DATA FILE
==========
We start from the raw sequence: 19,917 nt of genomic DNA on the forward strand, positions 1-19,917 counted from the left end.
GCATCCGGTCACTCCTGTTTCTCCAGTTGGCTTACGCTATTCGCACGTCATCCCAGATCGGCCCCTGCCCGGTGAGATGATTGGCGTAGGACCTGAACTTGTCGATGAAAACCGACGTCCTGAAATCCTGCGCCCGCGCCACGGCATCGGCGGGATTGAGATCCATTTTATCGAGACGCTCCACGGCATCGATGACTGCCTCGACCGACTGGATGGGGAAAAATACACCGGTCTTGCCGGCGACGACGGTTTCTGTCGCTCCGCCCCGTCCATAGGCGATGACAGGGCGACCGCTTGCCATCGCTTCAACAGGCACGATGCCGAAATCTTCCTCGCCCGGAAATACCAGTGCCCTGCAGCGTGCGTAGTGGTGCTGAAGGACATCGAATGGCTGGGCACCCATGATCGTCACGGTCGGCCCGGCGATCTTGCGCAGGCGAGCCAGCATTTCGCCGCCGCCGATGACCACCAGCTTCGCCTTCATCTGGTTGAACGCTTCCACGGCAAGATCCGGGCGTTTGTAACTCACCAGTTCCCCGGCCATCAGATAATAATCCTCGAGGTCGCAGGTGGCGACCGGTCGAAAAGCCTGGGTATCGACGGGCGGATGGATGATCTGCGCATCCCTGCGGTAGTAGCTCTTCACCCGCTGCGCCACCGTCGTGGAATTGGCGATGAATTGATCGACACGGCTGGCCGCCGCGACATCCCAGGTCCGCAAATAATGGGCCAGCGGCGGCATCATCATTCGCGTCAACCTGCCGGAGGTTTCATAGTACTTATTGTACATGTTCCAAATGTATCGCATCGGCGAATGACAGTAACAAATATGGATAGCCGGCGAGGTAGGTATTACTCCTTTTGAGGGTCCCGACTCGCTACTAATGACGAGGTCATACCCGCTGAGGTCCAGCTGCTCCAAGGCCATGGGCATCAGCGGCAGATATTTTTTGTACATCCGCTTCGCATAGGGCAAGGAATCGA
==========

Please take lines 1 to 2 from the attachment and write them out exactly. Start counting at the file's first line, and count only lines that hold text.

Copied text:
We start from the raw sequence: 19,917 nt of genomic DNA on the forward strand, positions 1-19,917 counted from the left end.
GCATCCGGTCACTCCTGTTTCTCCAGTTGGCTTACGCTATTCGCACGTCATCCCAGATCGGCCCCTGCCCGGTGAGATGATTGGCGTAGGACCTGAACTTGTCGATGAAAACCGACGTCCTGAAATCCTGCGCCCGCGCCACGGCATCGGCGGGATTGAGATCCATTTTATCGAGACGCTCCACGGCATCGATGACTGCCTCGACCGACTGGATGGGGAAAAATACACCGGTCTTGCCGGCGACGACGGTTTCTGTCGCTCCGCCCCGTCCATAGGCGATGACAGGGCGACCGCTTGCCATCGCTTCAACAGGCACGATGCCGAAATCTTCCTCGCCCGGAAATACCAGTGCCCTGCAGCGTGCGTAGTGGTGCTGAAGGACATCGAATGGCTGGGCACCCATGATCGTCACGGTCGGCCCGGCGATCTTGCGCAGGCGAGCCAGCATTTCGCCGCCGCCGATGACCACCAGCTTCGCCTTCATCTGGTTGAACGCTTCCACGGCAAGATCCGGGCGTTTGTAACTCACCAGTTCCCCGGCCATCAGATAATAATCCTCGAGGTCGCAGGTGGCGACCGGTCGAAAAGCCTGGGTATCGACGGGCGGATGGATGATCTGCGCATCCCTGCGGTAGTAGCTCTTCACCCGCTGCGCCACCGTCGTGGAATTGGCGATGAATTGATCGACACGGCTGGCCGCCGCGACATCCCAGGTCCGCAAATAATGGGCCAGCGGCGGCATCATCATTCGCGTCAACCTGCCGGAGGTTTCATAGTACTTATTGTACATGTTCCAAATGTATCGCATCGGCGAATGACAGTAACAAATATGGATAGCCGGCGAGGTAGGTATTACTCCTTTTGAGGGTCCCGACTCGCTACTAATGACGAGGTCATACCCGCTGAGGTCCAGCTGCTCCAAGGCCATGGGCATCAGCGGCAGATATTTTTTGTACATCCGCTTCGCATAGGGCAAGGAATCGA